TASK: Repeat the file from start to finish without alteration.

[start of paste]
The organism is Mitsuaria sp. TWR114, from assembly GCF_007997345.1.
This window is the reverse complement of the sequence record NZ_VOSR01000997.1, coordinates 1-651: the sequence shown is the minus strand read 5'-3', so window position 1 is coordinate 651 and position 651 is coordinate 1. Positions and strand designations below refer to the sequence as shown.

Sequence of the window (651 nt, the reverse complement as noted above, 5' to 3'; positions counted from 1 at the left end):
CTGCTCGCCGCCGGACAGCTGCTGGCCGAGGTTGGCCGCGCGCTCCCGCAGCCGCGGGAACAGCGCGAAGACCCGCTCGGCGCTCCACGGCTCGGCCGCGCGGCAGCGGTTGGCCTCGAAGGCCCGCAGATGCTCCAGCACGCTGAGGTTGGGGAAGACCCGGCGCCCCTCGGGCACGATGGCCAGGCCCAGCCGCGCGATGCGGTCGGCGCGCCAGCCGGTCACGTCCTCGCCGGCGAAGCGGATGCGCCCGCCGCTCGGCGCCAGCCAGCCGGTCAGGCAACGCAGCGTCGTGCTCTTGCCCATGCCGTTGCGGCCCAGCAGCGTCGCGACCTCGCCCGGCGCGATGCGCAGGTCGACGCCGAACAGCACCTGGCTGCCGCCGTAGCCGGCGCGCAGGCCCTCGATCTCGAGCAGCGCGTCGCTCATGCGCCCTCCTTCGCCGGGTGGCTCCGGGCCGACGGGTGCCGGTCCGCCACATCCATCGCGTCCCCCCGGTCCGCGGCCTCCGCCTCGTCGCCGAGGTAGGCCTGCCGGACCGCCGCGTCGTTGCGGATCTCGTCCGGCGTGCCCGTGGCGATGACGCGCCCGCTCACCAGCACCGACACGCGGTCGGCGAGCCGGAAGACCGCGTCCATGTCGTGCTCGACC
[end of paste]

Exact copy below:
The organism is Mitsuaria sp. TWR114, from assembly GCF_007997345.1.
This window is the reverse complement of the sequence record NZ_VOSR01000997.1, coordinates 1-651: the sequence shown is the minus strand read 5'-3', so window position 1 is coordinate 651 and position 651 is coordinate 1. Positions and strand designations below refer to the sequence as shown.

Sequence of the window (651 nt, the reverse complement as noted above, 5' to 3'; positions counted from 1 at the left end):
CTGCTCGCCGCCGGACAGCTGCTGGCCGAGGTTGGCCGCGCGCTCCCGCAGCCGCGGGAACAGCGCGAAGACCCGCTCGGCGCTCCACGGCTCGGCCGCGCGGCAGCGGTTGGCCTCGAAGGCCCGCAGATGCTCCAGCACGCTGAGGTTGGGGAAGACCCGGCGCCCCTCGGGCACGATGGCCAGGCCCAGCCGCGCGATGCGGTCGGCGCGCCAGCCGGTCACGTCCTCGCCGGCGAAGCGGATGCGCCCGCCGCTCGGCGCCAGCCAGCCGGTCAGGCAACGCAGCGTCGTGCTCTTGCCCATGCCGTTGCGGCCCAGCAGCGTCGCGACCTCGCCCGGCGCGATGCGCAGGTCGACGCCGAACAGCACCTGGCTGCCGCCGTAGCCGGCGCGCAGGCCCTCGATCTCGAGCAGCGCGTCGCTCATGCGCCCTCCTTCGCCGGGTGGCTCCGGGCCGACGGGTGCCGGTCCGCCACATCCATCGCGTCCCCCCGGTCCGCGGCCTCCGCCTCGTCGCCGAGGTAGGCCTGCCGGACCGCCGCGTCGTTGCGGATCTCGTCCGGCGTGCCCGTGGCGATGACGCGCCCGCTCACCAGCACCGACACGCGGTCGGCGAGCCGGAAGACCGCGTCCATGTCGTGCTCGACC